By Jyoti Parikh and Kirit Parikh
Recently, there has been a flurry of articles on whether India should commit itself to attain net zero emissions of greenhouse gases and if so, when. What net zero emissions mean is that India will emit only as much emissions as could be absorbed by our forests, crops, vegetation, soils etc. Most articles point out the difficulties of meeting such goals and the high cost of doing so, whereas those in favour have optimistic views of technologies. We flag key issues, fallacies and pointers in this debate, some not raised before.
- Target year is not the only measure of an achievement. Somehow reaching ‘net zero’ is seen as the goal only in terms of a year by which it is to be achieved: 2050, 2060, 2070 etc. We recall that the GHGs, especially CO2, have very long lifetimes and persist for more than 100 years. In such a long-term pathway, the peaking year, peaking height, the rate of decelerating to zero, and time taken to reach net zero are equally important.
One can combine all these in one number: Cumulated emissions of an entire pathway. So it is not how early you arrive to net zero, but how little you emit along the way, that will cause less damage. Even if one reaches late but emits less along the pathway, then that country is more climate-friendly. If cumulated from 1990-2017, India has emitted 33 GT compared to 147 and 149 GT by the US and China out of 733 for the world. Putting pressure on India is not equitable to India.
- Some argue favouring net zero goal early, because when many countries announce their intentions there is usually technological progress. For example, subsequent to the Paris Agreement in 2015, solar prices fell dramatically and so did energy storage prices. So if net zero announcements and action make them fall further and bring new innovations, transition may be less difficult than we imagine. Thus, this trend among the nations is to be supported but when India can reach net zero and what are the challenges ahead need to be examined first.
- Critical problems may arise in most countries for their governments which are run by collection of massive taxes and excise duties on crude and refined products such as petrol, diesel, LPG, aviation fuel and taxes on coal. In India, these amount to around Rs 3,80,000 crore in the 2021-22 Budget even without including the taxes paid by the public sector fossil companies and constitute nearly 17% of central government’s tax revenue. Currently, Indian Railways subsidises passenger travel rates by the high freight rates on coal. How will the Centre and states meet their expenditures for health and education without fossil fuel taxes?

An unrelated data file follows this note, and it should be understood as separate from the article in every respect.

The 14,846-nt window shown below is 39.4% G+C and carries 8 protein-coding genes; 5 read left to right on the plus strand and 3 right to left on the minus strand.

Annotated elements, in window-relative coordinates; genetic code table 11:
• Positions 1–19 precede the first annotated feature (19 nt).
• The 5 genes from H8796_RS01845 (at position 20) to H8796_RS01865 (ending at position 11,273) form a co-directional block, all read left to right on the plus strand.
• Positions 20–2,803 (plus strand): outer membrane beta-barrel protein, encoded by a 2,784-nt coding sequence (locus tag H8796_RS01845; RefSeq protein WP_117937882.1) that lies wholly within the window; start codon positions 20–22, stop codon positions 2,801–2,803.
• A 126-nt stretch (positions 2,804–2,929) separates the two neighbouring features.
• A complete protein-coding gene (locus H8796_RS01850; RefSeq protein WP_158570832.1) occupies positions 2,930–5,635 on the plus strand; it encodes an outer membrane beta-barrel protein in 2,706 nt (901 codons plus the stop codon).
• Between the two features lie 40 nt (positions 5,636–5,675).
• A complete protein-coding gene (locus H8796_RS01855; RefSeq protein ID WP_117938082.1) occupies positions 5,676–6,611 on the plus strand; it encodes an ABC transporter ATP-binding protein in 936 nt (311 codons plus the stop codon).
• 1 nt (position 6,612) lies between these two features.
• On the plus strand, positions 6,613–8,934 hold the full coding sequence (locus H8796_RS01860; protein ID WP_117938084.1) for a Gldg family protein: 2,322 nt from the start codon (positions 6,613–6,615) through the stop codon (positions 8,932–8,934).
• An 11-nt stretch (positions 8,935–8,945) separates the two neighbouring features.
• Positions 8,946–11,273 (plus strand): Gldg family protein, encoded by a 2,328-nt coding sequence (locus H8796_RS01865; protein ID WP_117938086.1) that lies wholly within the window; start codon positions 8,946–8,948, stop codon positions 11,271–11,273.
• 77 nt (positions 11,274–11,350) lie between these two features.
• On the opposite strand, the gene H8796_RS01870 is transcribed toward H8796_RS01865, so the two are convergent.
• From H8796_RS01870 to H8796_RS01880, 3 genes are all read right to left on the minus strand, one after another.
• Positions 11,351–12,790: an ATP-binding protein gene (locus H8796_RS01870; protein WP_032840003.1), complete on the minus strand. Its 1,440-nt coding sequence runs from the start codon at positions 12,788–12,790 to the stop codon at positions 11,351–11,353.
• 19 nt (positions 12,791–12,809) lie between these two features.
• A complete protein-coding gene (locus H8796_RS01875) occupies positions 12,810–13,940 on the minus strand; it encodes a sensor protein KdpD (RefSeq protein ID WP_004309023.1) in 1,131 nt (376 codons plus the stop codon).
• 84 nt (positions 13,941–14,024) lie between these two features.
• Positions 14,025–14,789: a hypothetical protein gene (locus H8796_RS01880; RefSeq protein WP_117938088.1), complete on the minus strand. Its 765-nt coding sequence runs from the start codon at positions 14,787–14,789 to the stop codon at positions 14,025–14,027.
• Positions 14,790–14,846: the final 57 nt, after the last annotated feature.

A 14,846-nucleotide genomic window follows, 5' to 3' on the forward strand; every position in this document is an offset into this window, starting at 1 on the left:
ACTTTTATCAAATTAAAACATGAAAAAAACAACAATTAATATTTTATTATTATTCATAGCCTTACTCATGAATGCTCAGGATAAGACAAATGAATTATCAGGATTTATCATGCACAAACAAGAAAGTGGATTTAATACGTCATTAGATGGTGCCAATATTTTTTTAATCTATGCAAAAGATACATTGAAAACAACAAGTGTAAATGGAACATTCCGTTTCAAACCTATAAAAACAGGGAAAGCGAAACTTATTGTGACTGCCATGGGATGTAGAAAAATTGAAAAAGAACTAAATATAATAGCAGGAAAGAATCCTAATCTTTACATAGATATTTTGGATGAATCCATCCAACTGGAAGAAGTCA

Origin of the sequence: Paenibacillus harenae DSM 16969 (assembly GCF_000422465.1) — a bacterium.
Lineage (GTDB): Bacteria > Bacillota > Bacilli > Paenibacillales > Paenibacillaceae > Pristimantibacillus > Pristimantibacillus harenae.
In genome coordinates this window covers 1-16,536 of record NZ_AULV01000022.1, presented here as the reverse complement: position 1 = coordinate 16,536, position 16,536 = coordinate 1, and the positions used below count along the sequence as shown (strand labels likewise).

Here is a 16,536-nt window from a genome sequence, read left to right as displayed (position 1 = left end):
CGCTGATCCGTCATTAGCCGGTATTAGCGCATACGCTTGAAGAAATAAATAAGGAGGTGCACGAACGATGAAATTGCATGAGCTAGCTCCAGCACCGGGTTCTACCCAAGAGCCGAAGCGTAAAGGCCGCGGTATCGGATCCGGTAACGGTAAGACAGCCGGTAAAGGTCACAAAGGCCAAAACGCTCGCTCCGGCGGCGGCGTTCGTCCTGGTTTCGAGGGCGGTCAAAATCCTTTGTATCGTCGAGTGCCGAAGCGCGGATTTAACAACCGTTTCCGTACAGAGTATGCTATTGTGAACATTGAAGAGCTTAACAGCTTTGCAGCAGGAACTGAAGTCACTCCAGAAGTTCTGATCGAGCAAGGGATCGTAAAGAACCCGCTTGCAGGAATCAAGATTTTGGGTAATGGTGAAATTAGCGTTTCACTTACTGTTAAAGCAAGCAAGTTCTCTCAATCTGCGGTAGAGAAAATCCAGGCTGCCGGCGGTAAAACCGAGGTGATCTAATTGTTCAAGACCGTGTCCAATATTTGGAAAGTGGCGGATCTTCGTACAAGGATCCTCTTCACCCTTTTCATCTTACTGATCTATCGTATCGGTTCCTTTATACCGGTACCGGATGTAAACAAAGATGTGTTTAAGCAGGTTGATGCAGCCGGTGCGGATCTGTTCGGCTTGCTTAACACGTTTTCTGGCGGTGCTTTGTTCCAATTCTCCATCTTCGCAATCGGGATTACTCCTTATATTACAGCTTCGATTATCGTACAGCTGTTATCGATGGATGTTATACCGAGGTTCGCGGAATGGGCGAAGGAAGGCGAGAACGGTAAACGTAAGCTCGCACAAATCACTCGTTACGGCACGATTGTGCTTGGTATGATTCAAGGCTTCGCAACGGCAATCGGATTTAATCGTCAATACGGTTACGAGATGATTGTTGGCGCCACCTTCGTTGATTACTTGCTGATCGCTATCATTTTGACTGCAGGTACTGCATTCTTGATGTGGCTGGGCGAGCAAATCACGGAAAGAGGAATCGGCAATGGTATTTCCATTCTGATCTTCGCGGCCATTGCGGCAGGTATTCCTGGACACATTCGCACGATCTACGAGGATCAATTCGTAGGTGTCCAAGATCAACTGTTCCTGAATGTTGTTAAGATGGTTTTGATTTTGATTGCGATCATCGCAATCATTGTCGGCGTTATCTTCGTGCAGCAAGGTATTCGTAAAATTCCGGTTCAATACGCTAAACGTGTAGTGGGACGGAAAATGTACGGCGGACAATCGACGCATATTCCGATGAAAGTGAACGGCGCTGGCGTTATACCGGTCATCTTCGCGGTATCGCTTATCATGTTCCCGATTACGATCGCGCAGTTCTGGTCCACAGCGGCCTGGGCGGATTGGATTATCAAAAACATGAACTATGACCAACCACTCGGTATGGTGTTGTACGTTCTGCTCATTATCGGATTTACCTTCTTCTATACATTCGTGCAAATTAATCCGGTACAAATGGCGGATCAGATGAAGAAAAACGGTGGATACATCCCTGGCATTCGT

- Fossil industries have created a large number of jobs in various phases of the supply chains ranging from coal mining, coal handling, washing and transport and finally building power plants, transmission and distribution networks, and in operating them. For oil and gas, it is shipping, port handling, exploration, refinery, dispensing and supplying to the consumers on daily basis for decades. In contrast, the jobs generated by renewable energy installation are ‘one-time’ jobs for putting up the solar or wind generation facilities amounting to weeks, months or a year depending on the size.
- Fossil behemoths such as Coal India, NTPC, Indian Oil, BPCL, HPCL, ONGC may need to change their business tactics or give way to small, medium and large solar, wind and hydropower agencies. The central government basically has a hold over the energy sector through these companies. In a low or zero carbon world, this sector will be relying more on the consumer-oriented private sector.
Thus we see that the transition to net zero seen by most as an energy sector problem concerns tax resources to run governments, stranded assets, and associated non-performing assets of the banking sector, and large-scale employment issues. We are facing triple transitions – technological, economic and societal.
Yet, India is in a good position as its emissions are quite low despite its 1.3 billion people now. It has the opportunity to leapfrog to LED bulbs, electric vehicles, electric cooking and digital technologies which can create an enabling environment. The issue is how soon India should do net zero and how. It calls for a careful consideration of the above factors. Simultaneous modelling efforts by multiple teams are needed to decide this. Yes, India need not rush without chalking out a clear strategy.
Meanwhile, GoI rightly worries about the sanctity of the international commitments because in the past, these commitments were not met: Rio Convention’s pledge to go back to the 1990 emissions levels in 2000, revised Kyoto commitments of 1997, pledges of $100 billion of finance made at Copenhagen in 2009, the Clean Development Mechanism (CDM) that was given up halfway.
The Paris Agreement began in earnest in 2015 and making net zero as a follow-up programme makes better sense than starting a new race, a new goal post. However, net zero should not merely be defined by the date of reaching it but also by the cumulative emissions of the emission pathway that a country makes till that date from 1990 onwards.
Jyoti Parikh is Executive Director and Kirit Parikh is Chairman of Integrated Research and Action for Development (IRADe)
Views expressed above are the author’s own.
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